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Nashua dysfunction: Limiting school board comments

EDITORIAL
October 11. 2018 7:31PM




Former Democratic Congressman Mo Udall once said at a lengthy committee hearing, “Everything has been said, but not everyone has said it.”

This probably rings a bell with anyone who sat though an endless school board meeting, as board members go back and forth covering the same ground.

In an attempt to be more productive and to calm tensions among arguing members, the Nashua School Board has adopted temporary rules limiting how much each member can speak on each subject.

Board members can still weigh in, two minutes the first time they speak on a subject, and one minute the second. But then the board will close debate and vote.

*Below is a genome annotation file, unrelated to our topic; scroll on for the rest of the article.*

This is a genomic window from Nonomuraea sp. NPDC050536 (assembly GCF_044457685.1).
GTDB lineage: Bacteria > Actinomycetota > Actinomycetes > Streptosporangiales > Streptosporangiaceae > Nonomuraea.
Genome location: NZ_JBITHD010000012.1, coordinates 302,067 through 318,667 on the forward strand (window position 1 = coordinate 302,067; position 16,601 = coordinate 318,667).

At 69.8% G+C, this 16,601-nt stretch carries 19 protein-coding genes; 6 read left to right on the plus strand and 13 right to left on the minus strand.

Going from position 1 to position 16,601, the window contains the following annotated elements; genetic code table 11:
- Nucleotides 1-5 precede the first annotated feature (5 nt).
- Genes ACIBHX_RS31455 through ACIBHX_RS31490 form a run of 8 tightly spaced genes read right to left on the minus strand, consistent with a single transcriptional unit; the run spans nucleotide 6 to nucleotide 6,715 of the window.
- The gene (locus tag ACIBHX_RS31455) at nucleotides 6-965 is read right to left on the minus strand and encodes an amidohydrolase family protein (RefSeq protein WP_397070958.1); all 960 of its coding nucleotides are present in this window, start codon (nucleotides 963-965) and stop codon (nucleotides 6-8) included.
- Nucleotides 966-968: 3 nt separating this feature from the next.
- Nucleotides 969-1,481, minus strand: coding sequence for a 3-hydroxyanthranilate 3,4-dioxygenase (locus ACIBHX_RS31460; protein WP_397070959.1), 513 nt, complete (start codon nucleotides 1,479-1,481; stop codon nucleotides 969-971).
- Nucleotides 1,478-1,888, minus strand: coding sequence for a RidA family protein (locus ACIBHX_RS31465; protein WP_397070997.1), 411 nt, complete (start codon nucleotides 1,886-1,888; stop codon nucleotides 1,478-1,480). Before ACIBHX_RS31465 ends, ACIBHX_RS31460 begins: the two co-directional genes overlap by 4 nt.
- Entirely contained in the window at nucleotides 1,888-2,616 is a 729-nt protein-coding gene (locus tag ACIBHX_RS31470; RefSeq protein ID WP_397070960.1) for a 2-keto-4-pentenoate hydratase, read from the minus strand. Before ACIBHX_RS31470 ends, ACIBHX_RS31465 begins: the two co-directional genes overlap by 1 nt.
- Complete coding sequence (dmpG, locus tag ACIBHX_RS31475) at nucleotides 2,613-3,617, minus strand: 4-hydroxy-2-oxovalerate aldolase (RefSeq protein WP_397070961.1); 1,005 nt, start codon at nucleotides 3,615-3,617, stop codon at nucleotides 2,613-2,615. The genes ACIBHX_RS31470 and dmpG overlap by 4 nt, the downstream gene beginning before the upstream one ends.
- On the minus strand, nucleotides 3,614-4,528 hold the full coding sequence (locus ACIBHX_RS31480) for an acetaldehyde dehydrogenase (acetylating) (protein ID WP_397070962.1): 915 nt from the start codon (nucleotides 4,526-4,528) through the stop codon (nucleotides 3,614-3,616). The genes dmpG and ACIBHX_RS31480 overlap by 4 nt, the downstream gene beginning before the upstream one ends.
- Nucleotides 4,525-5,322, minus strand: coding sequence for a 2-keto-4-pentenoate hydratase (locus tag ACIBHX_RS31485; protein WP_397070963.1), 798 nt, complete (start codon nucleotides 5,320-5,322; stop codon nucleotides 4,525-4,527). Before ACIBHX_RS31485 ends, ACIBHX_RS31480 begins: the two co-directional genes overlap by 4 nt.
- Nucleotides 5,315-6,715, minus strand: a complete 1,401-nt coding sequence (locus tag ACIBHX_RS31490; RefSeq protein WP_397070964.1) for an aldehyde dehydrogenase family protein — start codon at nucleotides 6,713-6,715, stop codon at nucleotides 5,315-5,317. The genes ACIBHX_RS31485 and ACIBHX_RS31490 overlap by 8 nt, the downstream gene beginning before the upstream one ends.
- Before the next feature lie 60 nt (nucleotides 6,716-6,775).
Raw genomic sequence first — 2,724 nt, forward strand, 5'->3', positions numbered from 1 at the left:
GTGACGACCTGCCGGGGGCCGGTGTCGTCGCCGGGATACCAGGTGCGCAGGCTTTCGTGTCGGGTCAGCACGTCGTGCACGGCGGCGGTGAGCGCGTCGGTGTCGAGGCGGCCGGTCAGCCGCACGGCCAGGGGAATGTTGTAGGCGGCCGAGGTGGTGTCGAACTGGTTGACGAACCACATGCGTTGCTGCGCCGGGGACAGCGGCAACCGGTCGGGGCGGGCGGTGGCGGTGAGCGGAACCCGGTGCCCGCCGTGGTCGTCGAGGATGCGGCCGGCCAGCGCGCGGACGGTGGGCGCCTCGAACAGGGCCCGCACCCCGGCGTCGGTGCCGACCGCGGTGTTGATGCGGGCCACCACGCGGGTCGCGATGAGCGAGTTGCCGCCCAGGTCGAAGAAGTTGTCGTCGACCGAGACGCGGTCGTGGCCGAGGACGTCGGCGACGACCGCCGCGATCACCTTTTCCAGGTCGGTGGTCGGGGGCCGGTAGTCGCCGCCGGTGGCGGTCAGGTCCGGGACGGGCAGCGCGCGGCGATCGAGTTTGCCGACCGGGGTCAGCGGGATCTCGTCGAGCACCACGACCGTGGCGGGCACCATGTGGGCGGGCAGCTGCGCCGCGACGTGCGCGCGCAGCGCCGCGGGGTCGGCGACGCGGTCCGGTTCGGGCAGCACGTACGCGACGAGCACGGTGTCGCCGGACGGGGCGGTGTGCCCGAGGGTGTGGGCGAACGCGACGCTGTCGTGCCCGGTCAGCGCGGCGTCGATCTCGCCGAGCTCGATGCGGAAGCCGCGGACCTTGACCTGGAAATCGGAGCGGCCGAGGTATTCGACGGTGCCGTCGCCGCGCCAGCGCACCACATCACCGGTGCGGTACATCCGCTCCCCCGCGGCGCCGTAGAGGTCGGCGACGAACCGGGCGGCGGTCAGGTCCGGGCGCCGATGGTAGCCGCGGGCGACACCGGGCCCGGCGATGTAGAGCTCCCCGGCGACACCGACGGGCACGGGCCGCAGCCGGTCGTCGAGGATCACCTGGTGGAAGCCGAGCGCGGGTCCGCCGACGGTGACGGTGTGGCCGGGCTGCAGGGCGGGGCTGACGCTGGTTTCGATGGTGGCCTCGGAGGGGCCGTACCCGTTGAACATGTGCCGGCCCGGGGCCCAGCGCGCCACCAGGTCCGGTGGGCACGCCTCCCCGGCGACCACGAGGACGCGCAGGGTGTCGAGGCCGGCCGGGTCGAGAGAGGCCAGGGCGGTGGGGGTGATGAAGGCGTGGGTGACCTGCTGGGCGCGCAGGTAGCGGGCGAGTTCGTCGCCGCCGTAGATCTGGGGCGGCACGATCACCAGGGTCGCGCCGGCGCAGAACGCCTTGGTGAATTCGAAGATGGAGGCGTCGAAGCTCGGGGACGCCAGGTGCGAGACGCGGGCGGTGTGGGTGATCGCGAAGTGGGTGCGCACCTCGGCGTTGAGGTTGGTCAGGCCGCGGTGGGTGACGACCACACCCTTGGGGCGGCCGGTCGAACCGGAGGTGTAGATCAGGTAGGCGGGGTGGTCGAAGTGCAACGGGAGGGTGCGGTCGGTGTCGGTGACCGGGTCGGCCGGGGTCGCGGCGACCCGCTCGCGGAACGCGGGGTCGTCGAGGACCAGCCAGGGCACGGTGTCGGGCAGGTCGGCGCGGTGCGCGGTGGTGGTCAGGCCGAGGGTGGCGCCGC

We have been critical of local boards attempting to limit or eliminate public comment, but a school board limiting itself is perfectly acceptable.

Tensions on the board were so high that back in May, we urged it to take a “time-out” and act like grown-ups. Some members are reportedly not acting like grown-ups. According to a police report from last month’s meeting, member Howard Coffman “got on all fours” during a break in the meeting and shouted, “I’m going to act like a child.”

We would prefer that school board members engage in vigorous debate without such artificial limits. But the Nashua School Board has shown itself incapable of such maturity.

Limiting debate might be the only way for the board to overcome its current dysfunction.


Education Editorial Nashua


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